If you’ve done any hiking, camping, or backpacking, you’re probably familiar with the 10 Essentials you should always have on you. There’s a lot to say about this life-saving checklist and a lot that has been said, but whether you’re hearing about the 10 essentials for the first time or have been carrying them for years, the beginning of the season is the perfect time to check your inventory on these items and brush up on the skills required to use them.
In today’s high-tech world there are plenty of navigation options to pack in case you get lost – map and compass, altimeter, GPS device, personal locator beacon, and satellite messenger, to name a few. Our advice? Pack two types of navigation and make sure one of them doesn’t need to be charged. Survival kits like the Origin come with button compasses that are lightweight backups.
Whatever your chosen means of navigation, practice using it until it’s second nature to you. When you’re lost and struggling to keep it together, you don’t want to be struggling to remember what “red in the shed” means.
Even the shortest day trip can go wrong. Packing a headlamp with extra batteries can keep you from getting stuck in the dark.
Traditionally this portion of the 10 essentials refers to sun protection, but we like to expand this to include protection from wildlife as well. Think of this essential as items that protect you from needing to use your first aid supplies (see #4).
You might think a tan sounds great, but save it for the beach. When you’re in the backcountry, sun burns (or worse sun poisoning) are a risk that’s not worth taking, so pack and wear plenty of sunscreen, grab a hat, and consider protective clothing. Remember that as you go up in elevation, those sun rays get stronger and stronger, so you can burn faster and worse than at lower elevations.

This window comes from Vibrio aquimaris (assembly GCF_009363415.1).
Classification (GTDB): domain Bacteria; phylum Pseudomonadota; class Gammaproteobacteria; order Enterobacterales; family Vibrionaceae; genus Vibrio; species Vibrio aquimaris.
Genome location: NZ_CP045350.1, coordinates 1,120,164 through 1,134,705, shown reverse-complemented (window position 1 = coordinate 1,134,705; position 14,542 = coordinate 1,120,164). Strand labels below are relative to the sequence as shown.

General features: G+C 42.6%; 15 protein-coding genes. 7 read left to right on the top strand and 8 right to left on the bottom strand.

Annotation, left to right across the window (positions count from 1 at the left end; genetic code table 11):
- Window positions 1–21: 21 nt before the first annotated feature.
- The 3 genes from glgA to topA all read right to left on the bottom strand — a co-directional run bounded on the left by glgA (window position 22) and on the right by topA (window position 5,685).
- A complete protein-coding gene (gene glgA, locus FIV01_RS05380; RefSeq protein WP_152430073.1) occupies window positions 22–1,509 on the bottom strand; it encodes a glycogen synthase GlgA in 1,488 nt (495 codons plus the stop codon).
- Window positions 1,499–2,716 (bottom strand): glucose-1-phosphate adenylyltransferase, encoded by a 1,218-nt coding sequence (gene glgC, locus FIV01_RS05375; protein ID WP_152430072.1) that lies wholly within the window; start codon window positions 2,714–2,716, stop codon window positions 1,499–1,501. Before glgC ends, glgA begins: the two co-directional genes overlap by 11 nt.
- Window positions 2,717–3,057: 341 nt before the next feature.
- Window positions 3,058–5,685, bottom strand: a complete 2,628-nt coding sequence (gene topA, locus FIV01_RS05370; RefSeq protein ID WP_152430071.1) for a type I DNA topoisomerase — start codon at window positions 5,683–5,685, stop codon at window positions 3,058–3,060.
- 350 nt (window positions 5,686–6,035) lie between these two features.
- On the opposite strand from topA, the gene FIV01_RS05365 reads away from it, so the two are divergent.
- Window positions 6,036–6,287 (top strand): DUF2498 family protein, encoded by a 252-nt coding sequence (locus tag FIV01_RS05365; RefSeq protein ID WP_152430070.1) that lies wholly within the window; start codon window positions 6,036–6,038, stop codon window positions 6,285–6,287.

We can’t stress this one enough. Not only will bug bites leave you itching and welt-covered, but with insect-borne diseases on the rise, they can have serious, long-term health consequences. Lyme disease, EEE virus, West Nile virus, and more are transmitted by ticks and mosquitoes – for all these diseases, the best treatment (and sometimes the only treatment) is prevention.
Not all repellents offer equal protection either – look for bug sprays that use active ingredients that are CDC-recommended for repelling disease-carrying insects and are registered with the EPA, which means they’ve undergone extensive testing to prove their effectiveness. Be careful to check how long the repellent is effective (aka hours of efficacy) and reapply accordingly. If you’re not going to remember to reapply, be especially picky about choosing a long-lasting repellent.
Consumer Reports conducts extensive testing of a variety of bug spray brands and ingredients every year that can help you choose the right repellent for you. This year, Ben’s 30 bug sprays earned top ratings, with recommendations for both the wipes and continuous spray.
Although Consumer Reports emphasizes that DEET repellents (like Ben’s) consistently perform the best in their testing, if you’re looking for a DEET-free bug repellent, they recommend Natrapel as an effective alternative, both the picaridin and lemon eucalyptus formulas.
This time of year, bears are waking up across the country. The vast majority of the time, a bear wants to avoid you as much as you want to avoid it, but following bear safety best practices can help prevent an unwanted encounter. Carry bear spray on your person at all times and know how to use it properly. Counter Assault bear deterrent is the farthest-reaching bear spray on the market, reaching up to 40 feet.
#4 First Aid
Pack a first aid kit and know how to use what’s inside! Sprained ankles, blisters, and cuts are all common outdoor injuries an outdoor medical kit should be equipped to treat. Our Mountain Series medical kits are specifically tailored to treat on-the-trail injuries. When picking a kit, consider how long you’re heading out for and how many people are going with you – we provide guidelines for this on the front of our kits.